Next year will see some of the biggest changes to the health-care system brought about by the Affordable Care Act, passed in 2010. Other reforms have already rolled out, but nothing like what will happen in 2014.

Starting Tuesday, you can start shopping for health coverage on new insurance "marketplaces." Some people will be able to qualify for tax credits to help afford a policy, which must follow a new set of standards. No one can be turned away because they're sick, and insurers can't cap the amount they will pay out. You will be penalized if you don't have insurance.

John Ueland

What will the new health-care exchanges cost you? In many cases, more than you think. WSJ health policy reporter Louise Radnofsky explains. Photo: Getty.

Even for Americans with stable coverage, the law boosts benefits so everyone gets things like free preventive coverage.

"People don't always understand how the law can protect them in good ways," says Rebecca Burkholder, vice president of health policy at the National Consumers League, a consumer-advocacy organization. "It's not just for the underinsured—there are a lot of great opportunities for everyone."

Here's our brief rundown—what you need to know about the new health-care law:

If You Need Insurance

First, determine whether you need to buy a new policy.

The federal government website,, is the best place to start. Spanish-language information is available at If you have coverage through your job that you are happy with, or coverage you bought on your own before the law passed on March 23, 2010, you don't need to worry about a lot of this.

The marketplaces sell plans through March 31. Loss of minimum essential coverage qualifies as an event that would allow you to enroll outside of this window.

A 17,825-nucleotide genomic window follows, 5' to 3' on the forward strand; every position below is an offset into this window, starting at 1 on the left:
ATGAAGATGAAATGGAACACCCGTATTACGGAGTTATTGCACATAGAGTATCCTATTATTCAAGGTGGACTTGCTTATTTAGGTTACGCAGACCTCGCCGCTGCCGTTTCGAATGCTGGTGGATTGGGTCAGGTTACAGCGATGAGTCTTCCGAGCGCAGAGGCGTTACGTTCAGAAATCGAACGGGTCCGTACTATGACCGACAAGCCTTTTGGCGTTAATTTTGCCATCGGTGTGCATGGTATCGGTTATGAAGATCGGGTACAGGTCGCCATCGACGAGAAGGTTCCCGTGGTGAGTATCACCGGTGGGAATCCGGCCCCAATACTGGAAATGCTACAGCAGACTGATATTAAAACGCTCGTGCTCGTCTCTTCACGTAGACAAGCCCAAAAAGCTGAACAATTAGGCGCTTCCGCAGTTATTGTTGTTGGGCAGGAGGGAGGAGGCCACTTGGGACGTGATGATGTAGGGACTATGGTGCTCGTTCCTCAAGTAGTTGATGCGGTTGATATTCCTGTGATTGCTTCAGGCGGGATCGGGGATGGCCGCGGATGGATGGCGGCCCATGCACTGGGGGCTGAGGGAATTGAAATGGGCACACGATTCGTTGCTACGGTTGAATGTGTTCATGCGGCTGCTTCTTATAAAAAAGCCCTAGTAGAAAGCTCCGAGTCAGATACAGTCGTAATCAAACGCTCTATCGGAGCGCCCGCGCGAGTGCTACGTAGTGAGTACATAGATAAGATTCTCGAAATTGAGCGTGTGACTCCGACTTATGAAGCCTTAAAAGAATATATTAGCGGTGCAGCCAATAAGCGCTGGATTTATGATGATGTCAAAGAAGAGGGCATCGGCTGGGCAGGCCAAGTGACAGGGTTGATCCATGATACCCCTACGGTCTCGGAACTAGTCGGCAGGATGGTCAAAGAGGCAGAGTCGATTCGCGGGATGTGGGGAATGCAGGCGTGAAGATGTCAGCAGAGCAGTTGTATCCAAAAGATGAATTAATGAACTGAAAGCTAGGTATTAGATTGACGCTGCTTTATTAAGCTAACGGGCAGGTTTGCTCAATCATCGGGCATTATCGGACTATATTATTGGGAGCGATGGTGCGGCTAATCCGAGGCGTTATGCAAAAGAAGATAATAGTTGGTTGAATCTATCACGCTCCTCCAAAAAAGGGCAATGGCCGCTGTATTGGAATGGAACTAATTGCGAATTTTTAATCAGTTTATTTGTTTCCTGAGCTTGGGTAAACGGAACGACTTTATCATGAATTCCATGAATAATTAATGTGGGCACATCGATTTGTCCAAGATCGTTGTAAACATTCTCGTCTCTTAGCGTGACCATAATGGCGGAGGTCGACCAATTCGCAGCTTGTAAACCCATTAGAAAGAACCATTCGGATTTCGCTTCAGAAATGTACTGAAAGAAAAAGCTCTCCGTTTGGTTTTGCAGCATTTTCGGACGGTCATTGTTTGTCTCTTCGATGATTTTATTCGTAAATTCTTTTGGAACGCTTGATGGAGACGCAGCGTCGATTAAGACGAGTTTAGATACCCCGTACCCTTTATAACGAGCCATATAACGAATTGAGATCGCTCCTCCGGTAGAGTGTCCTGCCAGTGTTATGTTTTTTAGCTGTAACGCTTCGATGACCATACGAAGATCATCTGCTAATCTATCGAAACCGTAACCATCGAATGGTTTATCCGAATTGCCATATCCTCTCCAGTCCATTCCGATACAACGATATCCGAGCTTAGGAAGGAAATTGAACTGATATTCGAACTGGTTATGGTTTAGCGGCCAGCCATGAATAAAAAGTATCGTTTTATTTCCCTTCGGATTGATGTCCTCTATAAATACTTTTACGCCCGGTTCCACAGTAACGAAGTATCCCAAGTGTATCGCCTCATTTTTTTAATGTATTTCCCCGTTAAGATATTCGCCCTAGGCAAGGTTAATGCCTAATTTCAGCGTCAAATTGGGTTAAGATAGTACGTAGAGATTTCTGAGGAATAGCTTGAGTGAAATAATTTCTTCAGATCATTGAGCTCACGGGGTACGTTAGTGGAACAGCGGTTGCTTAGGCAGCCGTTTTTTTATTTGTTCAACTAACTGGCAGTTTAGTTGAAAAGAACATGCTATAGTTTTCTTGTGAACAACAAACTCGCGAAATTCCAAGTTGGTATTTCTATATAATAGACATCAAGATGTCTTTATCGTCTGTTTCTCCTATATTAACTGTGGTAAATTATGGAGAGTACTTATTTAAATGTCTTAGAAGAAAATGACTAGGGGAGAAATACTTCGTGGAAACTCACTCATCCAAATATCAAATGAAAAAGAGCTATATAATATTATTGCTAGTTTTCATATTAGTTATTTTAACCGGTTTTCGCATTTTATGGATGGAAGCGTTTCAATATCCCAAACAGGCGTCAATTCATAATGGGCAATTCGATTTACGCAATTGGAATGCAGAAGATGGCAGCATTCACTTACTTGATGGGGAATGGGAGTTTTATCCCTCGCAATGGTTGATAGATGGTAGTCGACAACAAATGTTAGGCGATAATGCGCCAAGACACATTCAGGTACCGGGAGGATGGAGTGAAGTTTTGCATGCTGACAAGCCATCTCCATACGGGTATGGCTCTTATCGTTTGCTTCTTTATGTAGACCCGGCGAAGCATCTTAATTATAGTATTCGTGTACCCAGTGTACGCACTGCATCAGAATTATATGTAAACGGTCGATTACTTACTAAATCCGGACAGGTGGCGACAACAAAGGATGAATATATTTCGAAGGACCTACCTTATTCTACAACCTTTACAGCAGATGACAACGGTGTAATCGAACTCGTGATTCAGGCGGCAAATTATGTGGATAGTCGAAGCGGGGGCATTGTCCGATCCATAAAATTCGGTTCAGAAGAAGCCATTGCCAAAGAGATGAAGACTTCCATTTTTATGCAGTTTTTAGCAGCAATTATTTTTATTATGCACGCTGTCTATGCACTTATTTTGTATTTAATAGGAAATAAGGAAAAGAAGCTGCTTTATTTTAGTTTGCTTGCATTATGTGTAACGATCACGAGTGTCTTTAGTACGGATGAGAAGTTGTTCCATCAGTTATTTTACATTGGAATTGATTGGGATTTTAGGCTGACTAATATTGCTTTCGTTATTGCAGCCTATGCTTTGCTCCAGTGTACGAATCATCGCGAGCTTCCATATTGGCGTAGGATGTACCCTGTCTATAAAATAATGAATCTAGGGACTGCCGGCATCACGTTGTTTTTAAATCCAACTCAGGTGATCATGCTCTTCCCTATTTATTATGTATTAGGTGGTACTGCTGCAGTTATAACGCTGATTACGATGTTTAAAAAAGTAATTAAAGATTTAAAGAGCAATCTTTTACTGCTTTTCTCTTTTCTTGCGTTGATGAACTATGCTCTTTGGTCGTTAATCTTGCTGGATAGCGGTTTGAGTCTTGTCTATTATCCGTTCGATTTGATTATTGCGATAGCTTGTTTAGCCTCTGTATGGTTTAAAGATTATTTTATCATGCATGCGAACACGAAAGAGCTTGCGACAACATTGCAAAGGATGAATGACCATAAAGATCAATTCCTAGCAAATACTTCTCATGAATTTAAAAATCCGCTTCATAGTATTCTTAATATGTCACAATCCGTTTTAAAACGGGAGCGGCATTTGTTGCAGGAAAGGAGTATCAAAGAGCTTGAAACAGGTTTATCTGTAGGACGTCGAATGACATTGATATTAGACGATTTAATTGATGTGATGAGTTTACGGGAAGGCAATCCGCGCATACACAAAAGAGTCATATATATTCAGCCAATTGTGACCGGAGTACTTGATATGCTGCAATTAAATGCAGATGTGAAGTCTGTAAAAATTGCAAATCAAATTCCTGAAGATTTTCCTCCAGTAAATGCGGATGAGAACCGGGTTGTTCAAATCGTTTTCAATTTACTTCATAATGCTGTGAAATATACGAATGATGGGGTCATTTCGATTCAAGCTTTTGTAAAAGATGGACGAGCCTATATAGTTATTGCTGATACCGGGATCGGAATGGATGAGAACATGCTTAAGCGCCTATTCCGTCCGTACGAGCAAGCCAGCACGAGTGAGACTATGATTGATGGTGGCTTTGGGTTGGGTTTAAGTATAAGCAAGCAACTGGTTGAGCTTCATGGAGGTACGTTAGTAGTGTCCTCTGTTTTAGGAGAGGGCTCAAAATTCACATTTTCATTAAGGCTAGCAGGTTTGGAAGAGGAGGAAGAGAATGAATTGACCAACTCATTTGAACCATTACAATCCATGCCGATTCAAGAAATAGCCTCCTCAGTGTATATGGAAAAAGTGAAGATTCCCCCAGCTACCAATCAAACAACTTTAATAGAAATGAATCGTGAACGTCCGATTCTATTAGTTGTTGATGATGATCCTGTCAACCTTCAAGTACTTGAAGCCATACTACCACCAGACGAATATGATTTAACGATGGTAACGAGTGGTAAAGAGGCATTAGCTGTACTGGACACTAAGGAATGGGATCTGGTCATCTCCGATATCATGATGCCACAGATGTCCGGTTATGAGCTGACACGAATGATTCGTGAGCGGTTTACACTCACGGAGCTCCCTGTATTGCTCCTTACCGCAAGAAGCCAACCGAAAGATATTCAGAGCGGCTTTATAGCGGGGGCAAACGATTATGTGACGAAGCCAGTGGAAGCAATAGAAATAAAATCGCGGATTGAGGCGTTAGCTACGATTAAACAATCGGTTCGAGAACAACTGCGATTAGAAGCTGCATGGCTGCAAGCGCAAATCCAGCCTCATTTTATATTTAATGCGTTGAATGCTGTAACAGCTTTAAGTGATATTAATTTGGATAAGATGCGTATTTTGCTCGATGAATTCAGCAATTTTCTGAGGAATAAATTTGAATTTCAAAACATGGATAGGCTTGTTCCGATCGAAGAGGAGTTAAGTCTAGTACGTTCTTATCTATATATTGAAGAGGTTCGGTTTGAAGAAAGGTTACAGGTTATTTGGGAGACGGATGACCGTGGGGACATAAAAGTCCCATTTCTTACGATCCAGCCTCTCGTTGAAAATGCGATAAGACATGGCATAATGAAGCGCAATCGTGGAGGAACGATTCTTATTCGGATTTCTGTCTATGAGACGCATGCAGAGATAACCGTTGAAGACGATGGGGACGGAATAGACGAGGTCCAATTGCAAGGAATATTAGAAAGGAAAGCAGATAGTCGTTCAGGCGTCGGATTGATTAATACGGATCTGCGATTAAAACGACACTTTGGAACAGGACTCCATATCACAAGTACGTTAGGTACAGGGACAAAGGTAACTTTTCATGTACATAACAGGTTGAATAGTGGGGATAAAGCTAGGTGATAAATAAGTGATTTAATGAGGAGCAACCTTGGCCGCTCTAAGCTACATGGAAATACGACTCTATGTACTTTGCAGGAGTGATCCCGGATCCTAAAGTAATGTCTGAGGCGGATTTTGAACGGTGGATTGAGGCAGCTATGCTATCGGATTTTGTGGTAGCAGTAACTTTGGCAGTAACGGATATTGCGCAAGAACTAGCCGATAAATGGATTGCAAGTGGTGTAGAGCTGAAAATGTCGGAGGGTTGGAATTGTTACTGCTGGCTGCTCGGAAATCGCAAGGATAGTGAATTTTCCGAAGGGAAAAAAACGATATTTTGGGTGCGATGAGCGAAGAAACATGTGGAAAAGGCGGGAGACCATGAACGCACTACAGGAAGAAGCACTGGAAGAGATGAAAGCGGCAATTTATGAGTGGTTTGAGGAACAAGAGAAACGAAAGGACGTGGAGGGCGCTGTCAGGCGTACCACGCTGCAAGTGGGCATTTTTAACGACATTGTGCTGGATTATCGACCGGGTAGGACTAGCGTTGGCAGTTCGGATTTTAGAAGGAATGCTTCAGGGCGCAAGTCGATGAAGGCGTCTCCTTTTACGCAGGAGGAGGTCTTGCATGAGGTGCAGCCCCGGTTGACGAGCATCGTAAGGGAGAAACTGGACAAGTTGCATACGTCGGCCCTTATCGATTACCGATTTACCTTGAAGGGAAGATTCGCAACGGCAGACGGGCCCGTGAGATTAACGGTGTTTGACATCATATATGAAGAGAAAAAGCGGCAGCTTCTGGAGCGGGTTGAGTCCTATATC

If you want your insurance to start by Jan. 1, 2014, you need to buy it by Dec. 15, 2013, says Karen Pollitz, senior fellow at the Kaiser Family Foundation, a health-care policy organization.

The Health Law Rollout

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Insurance sold on the marketplaces comes in four levels: platinum, gold, silver and bronze.

What differs among them is largely the premium, or the cost per month, and the cost-sharing—or how much you will pay in things like deductibles and copays. On average, bronze plans will pay about 60% of medical costs, silver covers 70%, gold covers 80% and platinum covers 90%.

What doesn't differ are the basics that a plan must cover. Even the bronze options have to cover "essential benefits" including hospitalization, labs, prevention and maternity.

Call your providers to make sure they are in the network of the plan you are considering. Also look into whether the medicines you take are on the plan's drug formulary.

Tax Credits

You might qualify for help with your health-insurance payments through the marketplace, in the form of a "tax credit" paid out in advance to help with premium costs.

In general, for a family of four, you will likely qualify if you earn between $23,550 and $94,200 a year. The lower your income on this range, the more you will likely save in insurance costs.

Folks on the lower side of that income spread might be able to get help with costs such as deductibles. This affects families of four earning up to $58,875.

When you apply, you may need to have your Social Security number, W-2 forms, policy numbers for current health insurance and information about job-related coverage.